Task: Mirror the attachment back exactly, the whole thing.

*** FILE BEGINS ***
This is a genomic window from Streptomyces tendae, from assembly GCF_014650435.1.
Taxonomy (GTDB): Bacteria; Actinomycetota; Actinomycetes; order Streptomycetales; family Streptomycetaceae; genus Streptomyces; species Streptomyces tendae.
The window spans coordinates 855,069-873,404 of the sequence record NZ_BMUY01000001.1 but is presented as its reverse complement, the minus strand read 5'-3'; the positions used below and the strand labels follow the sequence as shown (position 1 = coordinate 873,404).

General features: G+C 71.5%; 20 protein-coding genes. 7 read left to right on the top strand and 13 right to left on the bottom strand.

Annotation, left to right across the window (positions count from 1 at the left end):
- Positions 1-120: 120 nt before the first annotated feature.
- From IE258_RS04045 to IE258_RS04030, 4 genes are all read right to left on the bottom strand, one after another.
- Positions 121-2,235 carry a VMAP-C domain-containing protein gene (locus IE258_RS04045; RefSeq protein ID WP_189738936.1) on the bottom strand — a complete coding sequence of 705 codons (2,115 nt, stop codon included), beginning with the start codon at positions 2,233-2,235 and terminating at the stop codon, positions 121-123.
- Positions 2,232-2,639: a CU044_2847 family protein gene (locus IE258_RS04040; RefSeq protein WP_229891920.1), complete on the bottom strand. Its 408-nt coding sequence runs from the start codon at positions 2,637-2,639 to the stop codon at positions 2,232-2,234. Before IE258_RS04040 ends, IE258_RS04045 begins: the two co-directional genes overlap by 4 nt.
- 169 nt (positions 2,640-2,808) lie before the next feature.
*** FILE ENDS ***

This is a genomic window from Streptomyces tendae, from assembly GCF_014650435.1.
Taxonomy (GTDB): Bacteria; Actinomycetota; Actinomycetes; order Streptomycetales; family Streptomycetaceae; genus Streptomyces; species Streptomyces tendae.
The window spans coordinates 855,069-873,404 of the sequence record NZ_BMUY01000001.1 but is presented as its reverse complement, the minus strand read 5'-3'; the positions used below and the strand labels follow the sequence as shown (position 1 = coordinate 873,404).

General features: G+C 71.5%; 20 protein-coding genes. 7 read left to right on the top strand and 13 right to left on the bottom strand.

Annotation, left to right across the window (positions count from 1 at the left end):
- Positions 1-120: 120 nt before the first annotated feature.
- From IE258_RS04045 to IE258_RS04030, 4 genes are all read right to left on the bottom strand, one after another.
- Positions 121-2,235 carry a VMAP-C domain-containing protein gene (locus IE258_RS04045; RefSeq protein ID WP_189738936.1) on the bottom strand — a complete coding sequence of 705 codons (2,115 nt, stop codon included), beginning with the start codon at positions 2,233-2,235 and terminating at the stop codon, positions 121-123.
- Positions 2,232-2,639: a CU044_2847 family protein gene (locus IE258_RS04040; RefSeq protein WP_229891920.1), complete on the bottom strand. Its 408-nt coding sequence runs from the start codon at positions 2,637-2,639 to the stop codon at positions 2,232-2,234. Before IE258_RS04040 ends, IE258_RS04045 begins: the two co-directional genes overlap by 4 nt.
- 169 nt (positions 2,640-2,808) lie before the next feature.